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3 Stocks to Avoid With Rising Food, Energy, and Labor Costs

Many restaurant and travel stocks have had impressive rallies over the past month. However, I believe investors are underestimating the challenge that...

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This story originally appeared on StockNews

Many restaurant and travel stocks have had impressive rallies over the past month. However, I believe investors are underestimating the challenge that rising costs will create for companies like Shake Shack (SHAK), Carnival Cruises (CCL), and Hyatt Hotels (H).

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Most analysts expect the second half of the year to be quite strong as the economy gradually returns to normal. The biggest beneficiary will be the travel and tourism sector which has been offline for much of the past 15 months. Companies in these sectors will certainly benefit from pent-up demand over the next few quarters which should lead to higher revenues and more pricing power.

However, these companies do face a notable challenge. In order to meet this demand, they will need to aggressively hire workers which is proving to be difficult for many businesses especially without meaningfully raising wages. Many workers left the industry to pursue work in other sectors which were hiring over the last year. Many older workers seem to have permanently left the workforce.

Most likely, these companies will have to significantly raise wages and offer additional benefits to attract workers. This will inevitably eat into margins. I don't expect this to matter in the near term given the surge in demand, but I do think on a longer-term basis, it will lead to lower multiples. Of course, the same circumstances are playing out with other costs such as food and energy. Therefore, investors should be wary of the following stocks: Shake Shack (SHAK), Carnival Cruises (CCL), and Hyatt Hotels (H).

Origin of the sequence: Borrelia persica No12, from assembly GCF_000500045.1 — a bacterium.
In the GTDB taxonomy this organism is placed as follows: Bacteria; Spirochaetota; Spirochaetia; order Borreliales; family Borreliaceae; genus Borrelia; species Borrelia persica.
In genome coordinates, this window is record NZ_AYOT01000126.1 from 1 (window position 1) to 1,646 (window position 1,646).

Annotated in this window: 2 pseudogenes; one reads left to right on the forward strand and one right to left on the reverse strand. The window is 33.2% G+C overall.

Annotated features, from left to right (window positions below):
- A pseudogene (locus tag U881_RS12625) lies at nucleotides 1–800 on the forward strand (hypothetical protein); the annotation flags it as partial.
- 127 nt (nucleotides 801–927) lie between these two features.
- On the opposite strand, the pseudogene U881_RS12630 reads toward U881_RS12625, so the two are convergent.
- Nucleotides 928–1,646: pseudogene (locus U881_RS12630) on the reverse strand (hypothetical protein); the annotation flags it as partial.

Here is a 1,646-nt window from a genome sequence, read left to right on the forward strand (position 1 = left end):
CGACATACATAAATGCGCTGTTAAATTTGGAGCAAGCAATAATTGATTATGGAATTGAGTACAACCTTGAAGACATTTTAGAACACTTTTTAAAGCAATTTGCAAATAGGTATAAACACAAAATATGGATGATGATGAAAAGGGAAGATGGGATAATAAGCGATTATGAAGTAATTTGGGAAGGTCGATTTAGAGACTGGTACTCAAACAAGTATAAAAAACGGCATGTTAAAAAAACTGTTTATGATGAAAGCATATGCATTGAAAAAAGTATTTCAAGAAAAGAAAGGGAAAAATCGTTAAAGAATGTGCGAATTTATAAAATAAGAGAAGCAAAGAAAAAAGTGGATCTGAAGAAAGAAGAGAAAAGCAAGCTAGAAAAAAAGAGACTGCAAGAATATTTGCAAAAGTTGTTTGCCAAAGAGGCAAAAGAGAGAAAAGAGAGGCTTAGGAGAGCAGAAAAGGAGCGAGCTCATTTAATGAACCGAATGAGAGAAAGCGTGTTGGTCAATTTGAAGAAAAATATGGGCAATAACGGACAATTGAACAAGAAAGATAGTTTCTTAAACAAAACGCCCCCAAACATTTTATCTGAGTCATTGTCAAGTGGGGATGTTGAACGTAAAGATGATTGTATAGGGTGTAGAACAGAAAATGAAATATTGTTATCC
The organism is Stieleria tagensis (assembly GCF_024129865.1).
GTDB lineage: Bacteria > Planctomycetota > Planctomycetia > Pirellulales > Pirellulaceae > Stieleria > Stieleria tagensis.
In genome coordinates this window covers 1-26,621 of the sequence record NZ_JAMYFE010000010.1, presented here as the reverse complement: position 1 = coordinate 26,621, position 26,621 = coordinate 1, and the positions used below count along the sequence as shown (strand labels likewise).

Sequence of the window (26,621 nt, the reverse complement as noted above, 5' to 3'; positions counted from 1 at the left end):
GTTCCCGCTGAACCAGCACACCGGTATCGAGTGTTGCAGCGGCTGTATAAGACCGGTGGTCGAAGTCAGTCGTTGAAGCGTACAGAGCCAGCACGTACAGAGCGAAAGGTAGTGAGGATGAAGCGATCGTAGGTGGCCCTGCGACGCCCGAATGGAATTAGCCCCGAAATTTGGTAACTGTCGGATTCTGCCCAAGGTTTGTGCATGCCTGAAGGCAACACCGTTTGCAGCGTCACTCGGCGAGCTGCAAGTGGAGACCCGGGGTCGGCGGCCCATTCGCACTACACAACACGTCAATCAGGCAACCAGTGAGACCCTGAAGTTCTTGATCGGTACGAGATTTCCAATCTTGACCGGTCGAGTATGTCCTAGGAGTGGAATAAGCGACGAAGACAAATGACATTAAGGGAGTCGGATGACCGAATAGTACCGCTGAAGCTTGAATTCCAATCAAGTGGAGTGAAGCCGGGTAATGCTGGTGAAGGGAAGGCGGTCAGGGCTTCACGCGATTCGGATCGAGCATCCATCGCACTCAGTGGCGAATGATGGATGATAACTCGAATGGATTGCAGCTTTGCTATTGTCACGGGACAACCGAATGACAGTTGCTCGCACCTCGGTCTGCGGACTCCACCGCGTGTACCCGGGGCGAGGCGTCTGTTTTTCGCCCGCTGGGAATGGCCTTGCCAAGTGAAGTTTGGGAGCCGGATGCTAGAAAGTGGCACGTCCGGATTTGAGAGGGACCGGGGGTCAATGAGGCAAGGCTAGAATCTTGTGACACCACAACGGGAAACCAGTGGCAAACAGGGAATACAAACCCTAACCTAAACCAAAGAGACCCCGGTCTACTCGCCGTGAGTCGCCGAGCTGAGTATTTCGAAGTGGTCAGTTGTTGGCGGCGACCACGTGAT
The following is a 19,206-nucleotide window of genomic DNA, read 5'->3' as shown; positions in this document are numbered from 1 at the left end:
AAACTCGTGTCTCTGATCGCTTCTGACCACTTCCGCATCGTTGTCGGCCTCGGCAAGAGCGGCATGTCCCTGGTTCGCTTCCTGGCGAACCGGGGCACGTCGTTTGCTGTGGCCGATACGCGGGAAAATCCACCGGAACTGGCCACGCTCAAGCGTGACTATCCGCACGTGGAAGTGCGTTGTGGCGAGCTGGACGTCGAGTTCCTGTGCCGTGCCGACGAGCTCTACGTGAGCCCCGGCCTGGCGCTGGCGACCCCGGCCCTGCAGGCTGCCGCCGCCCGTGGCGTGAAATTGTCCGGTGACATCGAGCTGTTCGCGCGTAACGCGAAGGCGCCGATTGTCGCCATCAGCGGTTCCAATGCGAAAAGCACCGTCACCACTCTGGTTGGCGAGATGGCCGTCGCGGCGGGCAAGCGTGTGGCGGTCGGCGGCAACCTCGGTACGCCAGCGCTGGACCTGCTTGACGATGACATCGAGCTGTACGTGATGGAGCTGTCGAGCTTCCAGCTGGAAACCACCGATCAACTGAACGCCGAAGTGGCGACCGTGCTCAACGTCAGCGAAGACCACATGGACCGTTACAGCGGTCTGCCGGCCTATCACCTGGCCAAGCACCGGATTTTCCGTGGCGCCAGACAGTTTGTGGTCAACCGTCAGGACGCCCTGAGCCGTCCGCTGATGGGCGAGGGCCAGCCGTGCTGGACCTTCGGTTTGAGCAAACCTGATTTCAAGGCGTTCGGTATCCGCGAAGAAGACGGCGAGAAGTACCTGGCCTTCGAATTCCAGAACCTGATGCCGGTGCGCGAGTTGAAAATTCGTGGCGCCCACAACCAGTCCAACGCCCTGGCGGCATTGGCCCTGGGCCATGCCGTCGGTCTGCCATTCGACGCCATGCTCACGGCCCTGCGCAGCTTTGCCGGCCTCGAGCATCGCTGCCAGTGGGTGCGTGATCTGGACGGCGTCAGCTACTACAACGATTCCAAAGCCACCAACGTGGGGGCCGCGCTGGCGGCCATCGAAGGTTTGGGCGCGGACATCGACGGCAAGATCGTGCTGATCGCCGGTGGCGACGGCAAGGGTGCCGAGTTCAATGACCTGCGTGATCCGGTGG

Shake Shack (SHAK)

Shake Shack is one of the most popular and fastest-growing restaurant brands in the country. The company was founded by famous restaurateur Danny Meyer with a single location in NYC. Its simple menu of burgers and milkshakes resulted in a cult following that led to long lines. Today, the company has over 300 locations with aggressive expansion plans.

Therefore, it's clear that Shake Shack is going to have to hire aggressively to meet this demand. Further, the company is known for already offering its workers above-average wages and better benefits than most eating establishments.

Shake Shack is currently priced like a growth stock given that its market cap is $4 billion with only $535 million in sales. Therefore, if the company's costs are going to increase, then it will negatively impact future projections of cash flow which should lead to lower multiples.

The POWR Ratings are also bearish on SHAK as it has a D rating which translates to a Sell. D-rated stocks have posted an average annual return of -2.3% which compares unfavorably to the S&P 500's 7.1% annual return.

The POWR Ratings also evaluates stocks by various components. It's not surprising that SHAK has a Value grade of D given its steep multiples especially when most restaurant stocks have low multiples. Further, the gourmet burger concept is increasing in popularity as fast-food restaurants are introducing their own versions, while there are several startups and private companies also competing in the space.

Carnival Cruises (CCL)